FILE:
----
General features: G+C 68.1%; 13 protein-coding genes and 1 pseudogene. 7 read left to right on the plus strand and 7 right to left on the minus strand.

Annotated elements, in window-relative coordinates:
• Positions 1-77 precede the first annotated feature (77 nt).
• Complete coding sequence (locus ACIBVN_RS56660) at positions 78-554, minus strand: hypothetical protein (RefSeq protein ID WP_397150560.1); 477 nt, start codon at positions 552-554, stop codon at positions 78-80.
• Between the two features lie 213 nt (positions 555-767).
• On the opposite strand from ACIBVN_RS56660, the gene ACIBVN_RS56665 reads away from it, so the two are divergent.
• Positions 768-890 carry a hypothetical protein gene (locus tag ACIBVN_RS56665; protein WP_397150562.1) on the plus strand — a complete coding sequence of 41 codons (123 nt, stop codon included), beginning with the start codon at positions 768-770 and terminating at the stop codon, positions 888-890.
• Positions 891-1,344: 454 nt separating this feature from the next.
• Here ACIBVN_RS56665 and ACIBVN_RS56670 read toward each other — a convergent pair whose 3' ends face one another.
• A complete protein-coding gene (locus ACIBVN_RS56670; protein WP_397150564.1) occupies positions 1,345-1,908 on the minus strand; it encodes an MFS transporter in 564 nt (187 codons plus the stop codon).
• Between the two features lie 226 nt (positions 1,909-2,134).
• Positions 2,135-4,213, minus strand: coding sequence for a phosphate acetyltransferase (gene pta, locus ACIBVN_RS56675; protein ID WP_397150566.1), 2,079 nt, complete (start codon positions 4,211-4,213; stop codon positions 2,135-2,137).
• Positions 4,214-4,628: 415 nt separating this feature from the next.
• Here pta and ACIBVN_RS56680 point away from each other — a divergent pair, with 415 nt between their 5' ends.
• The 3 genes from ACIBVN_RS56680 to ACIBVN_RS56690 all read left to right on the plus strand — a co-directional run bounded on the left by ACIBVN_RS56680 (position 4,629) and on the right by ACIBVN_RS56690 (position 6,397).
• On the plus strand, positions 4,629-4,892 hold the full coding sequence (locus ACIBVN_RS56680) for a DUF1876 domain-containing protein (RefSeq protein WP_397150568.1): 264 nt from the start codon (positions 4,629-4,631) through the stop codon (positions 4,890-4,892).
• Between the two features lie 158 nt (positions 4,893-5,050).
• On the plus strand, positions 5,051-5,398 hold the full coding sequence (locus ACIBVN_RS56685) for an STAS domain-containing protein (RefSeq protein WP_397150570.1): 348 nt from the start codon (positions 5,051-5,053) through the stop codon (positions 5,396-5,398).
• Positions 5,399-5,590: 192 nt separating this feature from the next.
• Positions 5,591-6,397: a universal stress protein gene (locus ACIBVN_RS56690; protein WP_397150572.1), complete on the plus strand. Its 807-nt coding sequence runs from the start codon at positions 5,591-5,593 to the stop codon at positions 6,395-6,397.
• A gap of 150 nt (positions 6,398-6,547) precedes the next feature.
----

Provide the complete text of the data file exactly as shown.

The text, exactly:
General features: G+C 68.1%; 13 protein-coding genes and 1 pseudogene. 7 read left to right on the plus strand and 7 right to left on the minus strand.

Annotated elements, in window-relative coordinates:
• Positions 1-77 precede the first annotated feature (77 nt).
• Complete coding sequence (locus ACIBVN_RS56660) at positions 78-554, minus strand: hypothetical protein (RefSeq protein ID WP_397150560.1); 477 nt, start codon at positions 552-554, stop codon at positions 78-80.
• Between the two features lie 213 nt (positions 555-767).
• On the opposite strand from ACIBVN_RS56660, the gene ACIBVN_RS56665 reads away from it, so the two are divergent.
• Positions 768-890 carry a hypothetical protein gene (locus tag ACIBVN_RS56665; protein WP_397150562.1) on the plus strand — a complete coding sequence of 41 codons (123 nt, stop codon included), beginning with the start codon at positions 768-770 and terminating at the stop codon, positions 888-890.
• Positions 891-1,344: 454 nt separating this feature from the next.
• Here ACIBVN_RS56665 and ACIBVN_RS56670 read toward each other — a convergent pair whose 3' ends face one another.
• A complete protein-coding gene (locus ACIBVN_RS56670; protein WP_397150564.1) occupies positions 1,345-1,908 on the minus strand; it encodes an MFS transporter in 564 nt (187 codons plus the stop codon).
• Between the two features lie 226 nt (positions 1,909-2,134).
• Positions 2,135-4,213, minus strand: coding sequence for a phosphate acetyltransferase (gene pta, locus ACIBVN_RS56675; protein ID WP_397150566.1), 2,079 nt, complete (start codon positions 4,211-4,213; stop codon positions 2,135-2,137).
• Positions 4,214-4,628: 415 nt separating this feature from the next.
• Here pta and ACIBVN_RS56680 point away from each other — a divergent pair, with 415 nt between their 5' ends.
• The 3 genes from ACIBVN_RS56680 to ACIBVN_RS56690 all read left to right on the plus strand — a co-directional run bounded on the left by ACIBVN_RS56680 (position 4,629) and on the right by ACIBVN_RS56690 (position 6,397).
• On the plus strand, positions 4,629-4,892 hold the full coding sequence (locus ACIBVN_RS56680) for a DUF1876 domain-containing protein (RefSeq protein WP_397150568.1): 264 nt from the start codon (positions 4,629-4,631) through the stop codon (positions 4,890-4,892).
• Between the two features lie 158 nt (positions 4,893-5,050).
• On the plus strand, positions 5,051-5,398 hold the full coding sequence (locus ACIBVN_RS56685) for an STAS domain-containing protein (RefSeq protein WP_397150570.1): 348 nt from the start codon (positions 5,051-5,053) through the stop codon (positions 5,396-5,398).
• Positions 5,399-5,590: 192 nt separating this feature from the next.
• Positions 5,591-6,397: a universal stress protein gene (locus ACIBVN_RS56690; protein WP_397150572.1), complete on the plus strand. Its 807-nt coding sequence runs from the start codon at positions 5,591-5,593 to the stop codon at positions 6,395-6,397.
• A gap of 150 nt (positions 6,398-6,547) precedes the next feature.